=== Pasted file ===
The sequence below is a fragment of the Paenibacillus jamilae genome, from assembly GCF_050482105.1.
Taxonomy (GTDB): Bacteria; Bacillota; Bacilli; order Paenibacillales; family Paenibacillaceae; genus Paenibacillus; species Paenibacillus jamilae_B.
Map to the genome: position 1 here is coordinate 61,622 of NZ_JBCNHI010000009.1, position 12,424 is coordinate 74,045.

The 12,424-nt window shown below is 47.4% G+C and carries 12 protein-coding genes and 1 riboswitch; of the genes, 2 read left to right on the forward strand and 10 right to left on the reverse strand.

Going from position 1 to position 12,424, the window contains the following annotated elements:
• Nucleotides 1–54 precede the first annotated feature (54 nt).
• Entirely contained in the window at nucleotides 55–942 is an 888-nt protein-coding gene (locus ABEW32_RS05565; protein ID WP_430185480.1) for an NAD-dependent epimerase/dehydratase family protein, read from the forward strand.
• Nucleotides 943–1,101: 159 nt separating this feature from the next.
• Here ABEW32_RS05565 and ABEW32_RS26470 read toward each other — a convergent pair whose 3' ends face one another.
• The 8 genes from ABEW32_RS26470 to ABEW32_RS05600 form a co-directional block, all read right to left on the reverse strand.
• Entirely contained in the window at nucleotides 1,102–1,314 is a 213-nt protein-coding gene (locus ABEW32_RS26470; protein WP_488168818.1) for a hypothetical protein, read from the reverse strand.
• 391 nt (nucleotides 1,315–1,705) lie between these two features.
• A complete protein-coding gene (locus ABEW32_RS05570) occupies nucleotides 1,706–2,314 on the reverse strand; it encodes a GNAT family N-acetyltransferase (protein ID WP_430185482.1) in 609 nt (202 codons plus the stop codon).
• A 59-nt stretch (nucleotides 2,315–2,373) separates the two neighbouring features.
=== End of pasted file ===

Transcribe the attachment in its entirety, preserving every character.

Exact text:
The sequence below is a fragment of the Paenibacillus jamilae genome, from assembly GCF_050482105.1.
Taxonomy (GTDB): Bacteria; Bacillota; Bacilli; order Paenibacillales; family Paenibacillaceae; genus Paenibacillus; species Paenibacillus jamilae_B.
Map to the genome: position 1 here is coordinate 61,622 of NZ_JBCNHI010000009.1, position 12,424 is coordinate 74,045.

The 12,424-nt window shown below is 47.4% G+C and carries 12 protein-coding genes and 1 riboswitch; of the genes, 2 read left to right on the forward strand and 10 right to left on the reverse strand.

Going from position 1 to position 12,424, the window contains the following annotated elements:
• Nucleotides 1–54 precede the first annotated feature (54 nt).
• Entirely contained in the window at nucleotides 55–942 is an 888-nt protein-coding gene (locus ABEW32_RS05565; protein ID WP_430185480.1) for an NAD-dependent epimerase/dehydratase family protein, read from the forward strand.
• Nucleotides 943–1,101: 159 nt separating this feature from the next.
• Here ABEW32_RS05565 and ABEW32_RS26470 read toward each other — a convergent pair whose 3' ends face one another.
• The 8 genes from ABEW32_RS26470 to ABEW32_RS05600 form a co-directional block, all read right to left on the reverse strand.
• Entirely contained in the window at nucleotides 1,102–1,314 is a 213-nt protein-coding gene (locus ABEW32_RS26470; protein WP_488168818.1) for a hypothetical protein, read from the reverse strand.
• 391 nt (nucleotides 1,315–1,705) lie between these two features.
• A complete protein-coding gene (locus ABEW32_RS05570) occupies nucleotides 1,706–2,314 on the reverse strand; it encodes a GNAT family N-acetyltransferase (protein ID WP_430185482.1) in 609 nt (202 codons plus the stop codon).
• A 59-nt stretch (nucleotides 2,315–2,373) separates the two neighbouring features.